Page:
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Staffing Firm, Apple Accused of Stiffing Help

OAKLAND, Calif. (CN) - High-tech staffing firm Systems Integration Solutions - which supplies foreign consultants to high-profile clients like Apple - stiffs its workers for wages and breaks, a class action filed Wednesday in Alameda County court claims.

Chao Xu represents a class of foreign consultants and is suing SIS and Apple for a litany of labor code violations, including unpaid overtime, minimum wage, failure to pay wages owed, meal and rest breaks and inaccurate wage statements, as well as unfair business practices and competition.

Xu says he worked for SIS for about seven months in 2013. The company assigned him to work for Apple as a software engineer and consultant, for $100 per hour.

According to the complaint, Xu and other foreign workers like him are employed by SIS and furnished to tech companies - like Apple - on a temporary basis. But while SIS charges Apple for its staffing services and then pays the workers, the company only pays for hours approved by their clients, Xu says in the complaint.

The workers regularly worked more than the number of approved hours - often more than eight hours a day and 40 hours a week - but received nothing beyond what Apple approved in advance, Xu's complaint states.

"SIS monitors closely the performance of plaintiff and other class members and knows, or should know, how many hours plaintiff and other class members are regularly working during the class period," the complaint states.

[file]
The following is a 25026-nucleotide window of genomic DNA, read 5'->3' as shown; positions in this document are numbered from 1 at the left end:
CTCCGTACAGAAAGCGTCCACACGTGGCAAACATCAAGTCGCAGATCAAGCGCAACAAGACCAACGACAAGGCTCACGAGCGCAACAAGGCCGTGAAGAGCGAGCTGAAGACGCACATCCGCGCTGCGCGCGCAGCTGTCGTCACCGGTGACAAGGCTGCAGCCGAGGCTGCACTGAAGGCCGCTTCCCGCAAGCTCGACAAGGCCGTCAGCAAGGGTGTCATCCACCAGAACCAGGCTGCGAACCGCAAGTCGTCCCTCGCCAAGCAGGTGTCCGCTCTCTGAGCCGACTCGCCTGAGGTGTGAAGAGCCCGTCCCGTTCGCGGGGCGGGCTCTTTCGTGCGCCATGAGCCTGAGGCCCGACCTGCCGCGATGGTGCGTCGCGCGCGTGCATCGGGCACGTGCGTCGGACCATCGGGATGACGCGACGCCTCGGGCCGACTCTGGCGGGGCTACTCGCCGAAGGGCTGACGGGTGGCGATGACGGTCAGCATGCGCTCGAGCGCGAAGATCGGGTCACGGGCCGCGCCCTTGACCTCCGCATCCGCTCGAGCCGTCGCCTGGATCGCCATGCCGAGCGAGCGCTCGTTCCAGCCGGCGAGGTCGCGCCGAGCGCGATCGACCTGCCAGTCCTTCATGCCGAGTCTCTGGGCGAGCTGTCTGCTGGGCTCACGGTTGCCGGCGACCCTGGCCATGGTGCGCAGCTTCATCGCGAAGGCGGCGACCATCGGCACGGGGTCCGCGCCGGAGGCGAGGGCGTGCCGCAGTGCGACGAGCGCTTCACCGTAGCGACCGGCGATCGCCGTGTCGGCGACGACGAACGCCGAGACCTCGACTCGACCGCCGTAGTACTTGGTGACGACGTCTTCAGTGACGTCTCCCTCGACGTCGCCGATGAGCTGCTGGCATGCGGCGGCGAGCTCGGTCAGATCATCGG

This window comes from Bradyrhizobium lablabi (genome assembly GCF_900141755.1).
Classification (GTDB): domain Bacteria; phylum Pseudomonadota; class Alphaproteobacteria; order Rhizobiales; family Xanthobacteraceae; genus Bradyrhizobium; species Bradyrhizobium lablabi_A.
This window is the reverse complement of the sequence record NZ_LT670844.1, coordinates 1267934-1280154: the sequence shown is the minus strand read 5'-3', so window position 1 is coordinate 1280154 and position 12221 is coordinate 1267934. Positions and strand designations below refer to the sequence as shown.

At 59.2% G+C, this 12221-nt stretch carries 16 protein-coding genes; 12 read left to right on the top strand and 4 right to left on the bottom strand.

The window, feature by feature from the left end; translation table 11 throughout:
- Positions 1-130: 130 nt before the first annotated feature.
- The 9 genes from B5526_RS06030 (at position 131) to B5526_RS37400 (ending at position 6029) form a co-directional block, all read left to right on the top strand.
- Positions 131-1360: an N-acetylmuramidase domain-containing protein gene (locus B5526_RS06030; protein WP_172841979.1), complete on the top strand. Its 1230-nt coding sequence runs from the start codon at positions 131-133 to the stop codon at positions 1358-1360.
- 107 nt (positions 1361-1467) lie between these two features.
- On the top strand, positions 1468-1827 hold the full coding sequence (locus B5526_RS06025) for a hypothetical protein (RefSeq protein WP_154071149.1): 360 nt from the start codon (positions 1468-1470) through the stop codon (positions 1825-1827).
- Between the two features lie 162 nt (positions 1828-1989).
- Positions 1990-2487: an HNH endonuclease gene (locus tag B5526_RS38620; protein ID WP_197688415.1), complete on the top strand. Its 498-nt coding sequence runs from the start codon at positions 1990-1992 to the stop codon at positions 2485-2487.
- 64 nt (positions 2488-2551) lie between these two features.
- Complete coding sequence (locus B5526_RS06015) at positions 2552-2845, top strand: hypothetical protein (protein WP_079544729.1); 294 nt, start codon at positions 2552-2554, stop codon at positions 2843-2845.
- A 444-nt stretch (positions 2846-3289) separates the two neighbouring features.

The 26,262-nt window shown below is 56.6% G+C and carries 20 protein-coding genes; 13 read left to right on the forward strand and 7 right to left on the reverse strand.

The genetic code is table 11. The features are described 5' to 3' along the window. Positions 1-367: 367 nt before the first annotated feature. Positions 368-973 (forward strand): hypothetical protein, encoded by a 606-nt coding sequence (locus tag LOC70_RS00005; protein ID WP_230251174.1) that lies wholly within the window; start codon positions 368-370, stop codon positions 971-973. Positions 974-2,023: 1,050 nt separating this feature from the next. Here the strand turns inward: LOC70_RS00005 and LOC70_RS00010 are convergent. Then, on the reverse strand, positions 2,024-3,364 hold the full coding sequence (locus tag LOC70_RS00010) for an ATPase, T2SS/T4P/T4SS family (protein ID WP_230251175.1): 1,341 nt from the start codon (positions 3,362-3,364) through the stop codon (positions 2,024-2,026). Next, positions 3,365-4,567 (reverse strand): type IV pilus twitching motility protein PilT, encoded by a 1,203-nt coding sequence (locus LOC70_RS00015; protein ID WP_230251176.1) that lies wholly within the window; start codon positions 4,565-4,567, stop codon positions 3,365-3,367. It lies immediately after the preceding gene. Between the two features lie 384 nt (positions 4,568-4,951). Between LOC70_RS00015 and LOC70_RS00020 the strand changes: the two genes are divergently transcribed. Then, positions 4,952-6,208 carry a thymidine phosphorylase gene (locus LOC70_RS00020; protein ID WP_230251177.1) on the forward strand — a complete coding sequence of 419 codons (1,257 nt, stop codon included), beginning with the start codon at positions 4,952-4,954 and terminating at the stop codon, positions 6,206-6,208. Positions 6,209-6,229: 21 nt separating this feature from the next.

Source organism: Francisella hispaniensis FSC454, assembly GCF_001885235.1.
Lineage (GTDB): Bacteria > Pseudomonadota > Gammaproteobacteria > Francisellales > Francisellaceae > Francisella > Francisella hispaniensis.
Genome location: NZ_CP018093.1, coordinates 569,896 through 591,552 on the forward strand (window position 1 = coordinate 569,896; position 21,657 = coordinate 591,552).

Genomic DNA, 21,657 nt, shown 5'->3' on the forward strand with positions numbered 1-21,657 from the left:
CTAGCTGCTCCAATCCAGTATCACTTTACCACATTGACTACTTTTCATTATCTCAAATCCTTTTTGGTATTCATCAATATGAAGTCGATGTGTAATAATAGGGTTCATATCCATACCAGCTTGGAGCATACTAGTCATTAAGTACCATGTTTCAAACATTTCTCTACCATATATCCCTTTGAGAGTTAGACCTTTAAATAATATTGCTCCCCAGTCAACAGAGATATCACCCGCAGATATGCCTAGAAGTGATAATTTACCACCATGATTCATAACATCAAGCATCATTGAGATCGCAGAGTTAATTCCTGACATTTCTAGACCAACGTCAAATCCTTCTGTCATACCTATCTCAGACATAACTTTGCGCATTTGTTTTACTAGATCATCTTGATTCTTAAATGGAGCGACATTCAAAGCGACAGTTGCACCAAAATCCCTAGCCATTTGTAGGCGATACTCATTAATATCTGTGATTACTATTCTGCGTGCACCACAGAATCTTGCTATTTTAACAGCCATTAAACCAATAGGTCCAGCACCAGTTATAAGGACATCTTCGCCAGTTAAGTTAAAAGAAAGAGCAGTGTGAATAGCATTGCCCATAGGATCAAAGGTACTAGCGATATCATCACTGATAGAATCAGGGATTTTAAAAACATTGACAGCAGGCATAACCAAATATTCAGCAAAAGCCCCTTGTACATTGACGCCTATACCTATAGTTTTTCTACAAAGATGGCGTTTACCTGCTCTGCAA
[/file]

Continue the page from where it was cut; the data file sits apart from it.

Similarly, "Apple knows, or should know, how many hours plaintiff and other subclass members are regularly working during the class period because subclass members perform work for Apple in Apple's offices, log on to Apple's computer systems in order to perform work, and receive work instructions and directions from Apple personnel," Xu says in the complaint.

Apple and SIS also regularly scheduled the consultants to work without the required meal and rest breaks - even in cases where the engineers worked over 10 hours a day, according to the complaint.

And SIS issued wage statements that did not contain the total number of hours the consultants worked, gross and net wages earned or accurate hourly rates of pay, Xu says.

In addition to class certification, Xu seeks compensatory and liquidated damages, civil penalties and restitution from SIS and Apple. He also wants the court to permanently bar the companies from violating labor code and unfair competition laws.

Xu is represented by Katherine Chao of San Francisco.

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